If you don’t have a Farmers Market nearby, you can help create one in your community. Get started by calling the Center for Rural Affairs at 402.687.2100 and asking for the Farm Bill Helpline and then check out USDA’s Farmers Market Promotion Program (http://www.ams.usda.gov/fmpp/), which provides an excellent opportunity for market farmers, market gardeners and rural communities to establish and promote farmers markets and other direct-to-consumer food marketing. Read more about Fresh Food and Opportunity at Your Local Farmers Market

  • Small TownsCommunity Food
Weekly column

House Farm Bill Out of Touch with Rural Americans

The US House of Representatives’ farm bill is out of touch with rural America in its disregard for protecting the small town and rural way of life. If and when a conference committee meets to produce a final farm bill, it should incorporate the Senate’s rural development provisions.

Last month, I reported on our bipartisan poll of rural voters in the Southeast, Midwest, and Great Plains. Nearly 9-in-10 rural Americans say the rural and small town way of life is worth fighting for and protecting; but 7-in-10 worry it is dying. Three-fourths blame politicians for ignoring problems of rural and small town America.

They have a point. Our 2007 study found USDA invested only half as much in rural development programs to serve millions of people in the 20 rural counties suffering the worst population decline in each of 13 leading farm states, as it spent just to subsidize the 20 largest farms in each of those states. It’s not getting better. Real federal investment in helping small towns and rural entrepreneurs has fallen by half over the last decade.

The House farm bill would make it worse, jeopardizing the continued existence of USDA’s primary rural small business development program – the Rural Microenterprise Development Program. It would receive zero funding, resulting in less financing and business planning assistance for rural small businesses. The House would provide zero funding for the small towns on a long waiting list for USDA loans and grants to make critical upgrades to their water and sewer systems.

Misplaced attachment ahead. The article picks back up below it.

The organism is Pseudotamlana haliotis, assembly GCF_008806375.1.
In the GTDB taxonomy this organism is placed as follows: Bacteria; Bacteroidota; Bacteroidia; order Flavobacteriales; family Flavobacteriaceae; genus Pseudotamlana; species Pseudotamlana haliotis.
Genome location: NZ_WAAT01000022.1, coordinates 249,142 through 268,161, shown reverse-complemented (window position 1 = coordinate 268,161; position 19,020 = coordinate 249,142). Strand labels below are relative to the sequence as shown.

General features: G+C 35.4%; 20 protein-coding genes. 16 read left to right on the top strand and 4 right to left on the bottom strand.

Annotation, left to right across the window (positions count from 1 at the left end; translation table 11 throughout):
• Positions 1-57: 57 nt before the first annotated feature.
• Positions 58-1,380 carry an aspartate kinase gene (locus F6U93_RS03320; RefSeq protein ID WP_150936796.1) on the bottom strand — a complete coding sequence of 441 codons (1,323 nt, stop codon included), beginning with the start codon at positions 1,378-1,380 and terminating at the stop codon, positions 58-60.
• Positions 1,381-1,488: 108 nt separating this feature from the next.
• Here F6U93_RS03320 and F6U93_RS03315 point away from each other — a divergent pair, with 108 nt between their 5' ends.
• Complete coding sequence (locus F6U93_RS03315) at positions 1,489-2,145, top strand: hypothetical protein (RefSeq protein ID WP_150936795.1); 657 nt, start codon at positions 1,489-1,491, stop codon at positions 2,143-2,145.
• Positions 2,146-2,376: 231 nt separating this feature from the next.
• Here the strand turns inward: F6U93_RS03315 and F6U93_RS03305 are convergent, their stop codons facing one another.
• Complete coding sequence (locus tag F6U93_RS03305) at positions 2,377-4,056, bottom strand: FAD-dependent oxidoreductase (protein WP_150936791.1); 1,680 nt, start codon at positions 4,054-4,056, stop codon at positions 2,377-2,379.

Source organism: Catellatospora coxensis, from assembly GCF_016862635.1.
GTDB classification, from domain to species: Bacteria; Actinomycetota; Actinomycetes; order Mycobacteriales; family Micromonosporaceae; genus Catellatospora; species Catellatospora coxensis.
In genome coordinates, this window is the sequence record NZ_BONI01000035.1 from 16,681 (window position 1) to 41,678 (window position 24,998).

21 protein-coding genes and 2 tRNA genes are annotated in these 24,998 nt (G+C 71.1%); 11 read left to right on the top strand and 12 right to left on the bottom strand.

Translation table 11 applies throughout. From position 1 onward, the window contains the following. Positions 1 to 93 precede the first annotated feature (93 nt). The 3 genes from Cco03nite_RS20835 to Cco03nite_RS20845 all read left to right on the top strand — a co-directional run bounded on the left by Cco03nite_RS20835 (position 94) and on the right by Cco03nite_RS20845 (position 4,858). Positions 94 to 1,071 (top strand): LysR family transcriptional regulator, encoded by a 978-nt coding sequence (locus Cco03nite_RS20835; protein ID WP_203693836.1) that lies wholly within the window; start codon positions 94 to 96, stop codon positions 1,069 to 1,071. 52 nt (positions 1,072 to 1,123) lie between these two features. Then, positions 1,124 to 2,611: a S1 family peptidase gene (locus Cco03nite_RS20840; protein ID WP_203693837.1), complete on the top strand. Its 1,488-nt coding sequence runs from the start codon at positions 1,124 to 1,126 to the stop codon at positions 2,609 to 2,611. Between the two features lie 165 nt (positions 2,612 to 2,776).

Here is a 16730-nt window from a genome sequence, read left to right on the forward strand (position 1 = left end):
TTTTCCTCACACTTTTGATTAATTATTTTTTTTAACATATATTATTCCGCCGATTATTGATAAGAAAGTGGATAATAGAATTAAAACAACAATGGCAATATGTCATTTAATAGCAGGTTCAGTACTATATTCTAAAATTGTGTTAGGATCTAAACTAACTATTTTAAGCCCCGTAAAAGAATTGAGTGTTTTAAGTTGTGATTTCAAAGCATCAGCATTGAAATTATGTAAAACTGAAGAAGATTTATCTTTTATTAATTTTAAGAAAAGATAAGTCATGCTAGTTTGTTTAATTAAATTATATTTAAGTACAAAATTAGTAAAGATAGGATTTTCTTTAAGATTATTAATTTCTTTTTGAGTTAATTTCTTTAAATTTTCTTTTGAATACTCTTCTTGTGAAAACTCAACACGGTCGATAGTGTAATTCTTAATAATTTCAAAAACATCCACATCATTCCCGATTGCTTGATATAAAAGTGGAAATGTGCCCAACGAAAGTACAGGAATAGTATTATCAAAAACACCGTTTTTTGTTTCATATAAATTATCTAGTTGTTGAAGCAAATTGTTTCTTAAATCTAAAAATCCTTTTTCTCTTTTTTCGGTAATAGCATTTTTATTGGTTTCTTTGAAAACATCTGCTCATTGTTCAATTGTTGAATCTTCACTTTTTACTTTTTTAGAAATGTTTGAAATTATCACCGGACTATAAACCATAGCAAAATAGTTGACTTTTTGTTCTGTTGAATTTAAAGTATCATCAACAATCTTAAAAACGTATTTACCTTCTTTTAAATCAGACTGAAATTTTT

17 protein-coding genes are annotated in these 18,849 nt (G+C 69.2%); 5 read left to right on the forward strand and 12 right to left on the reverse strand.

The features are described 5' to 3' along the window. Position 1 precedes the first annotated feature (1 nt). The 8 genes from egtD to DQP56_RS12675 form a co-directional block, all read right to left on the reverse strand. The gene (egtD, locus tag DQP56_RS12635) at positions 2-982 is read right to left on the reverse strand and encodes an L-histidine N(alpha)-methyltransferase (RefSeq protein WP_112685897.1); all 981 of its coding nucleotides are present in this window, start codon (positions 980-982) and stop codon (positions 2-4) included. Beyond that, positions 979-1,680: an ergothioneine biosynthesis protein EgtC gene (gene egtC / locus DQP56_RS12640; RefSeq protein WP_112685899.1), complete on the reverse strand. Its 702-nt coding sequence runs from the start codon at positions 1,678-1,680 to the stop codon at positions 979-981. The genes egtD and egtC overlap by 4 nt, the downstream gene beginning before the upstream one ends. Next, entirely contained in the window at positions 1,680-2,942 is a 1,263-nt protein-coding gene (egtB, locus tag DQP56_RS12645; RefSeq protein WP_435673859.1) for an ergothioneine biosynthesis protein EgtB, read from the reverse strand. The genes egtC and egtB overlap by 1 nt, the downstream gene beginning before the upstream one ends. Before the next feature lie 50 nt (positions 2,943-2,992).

The House farm bill flies in the face of rural American’s priorities. Of those polled, 8-in-10 support grants and loans to revitalize small towns through upgrades to water and sewer systems. Over half said “owning my own business or farm is a big part of the American dream for me.” Three-fourths agreed with federal funding for small business loans and training.

The rural voters polled had a common-sense approach to finding the money to pay for it. Three-fourths said “stop over subsidizing the nation’s largest farms to drive smaller operations out of business.”

The House bill does include one step in that direction, sponsored by Nebraska Representative Jeff Fortenberry. It would close loopholes and tighten limits on traditional farm program payments to mega farms. But it would place no limits on what has become the primary farm program – federal crop insurance. If one corporation farmed all of America, taxpayers would foot 60 percent of its crop insurance premiums every year on every acre.

The House farm bill is out of touch with rural America and the commitment of rural people to protect the small town and rural way of life.

Find more on the poll of rural voters on federal policy here. Read more about House Farm Bill Out of Touch with Rural Americans

  • Farm PolicyFarm Bill
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Farm to School Program Finds Success in Nebraska

Despite its newness, efforts to increase awareness of Nebraska’s Farm to School Program are paying off. Last spring, the first Farm to School Summit at the University of Nebraska, Kearney (UNK), served as a networking opportunity for like-minded people in central Nebraska.

On its heels, UNK picked the Farm to School Program as a client in an Advertising Management class. Two groups of students created advertising campaigns for the program. Check out their wonderful ideas in our new facebook page, and add your “like” when you visit facebook.com/NebraskaFarmToSchoolProgram.

In May, an enthusiastic group of middle school students spoke at the annual National Farm to School Conference in Omaha. These seventh and eighth grade girls from Logan Fontenelle Middle School in Bellevue decided they wanted to see a change in their school meals. Working with us, they now have a handful of farmers in their area who are interested in helping them achieve their goal of eating fresh, local food at school.

The summer months have been busy with farmers markets, a great place to talk to farmers about getting involved with Farm to School. A presentation at the Minden Rotary Club helped extend the excitement. And I was absolutely amazed by a visit to the Children’s Garden in Lexington, NE. Summer school kids go to the garden each week to learn about and taste all the different types of crops. Their accomplishments were terrific.

Interest and involvement with Farm to School has increased rapidly. Thanks to the Center for Rural Affairs and our partners, the program is making a name for itself. We expect that to continue!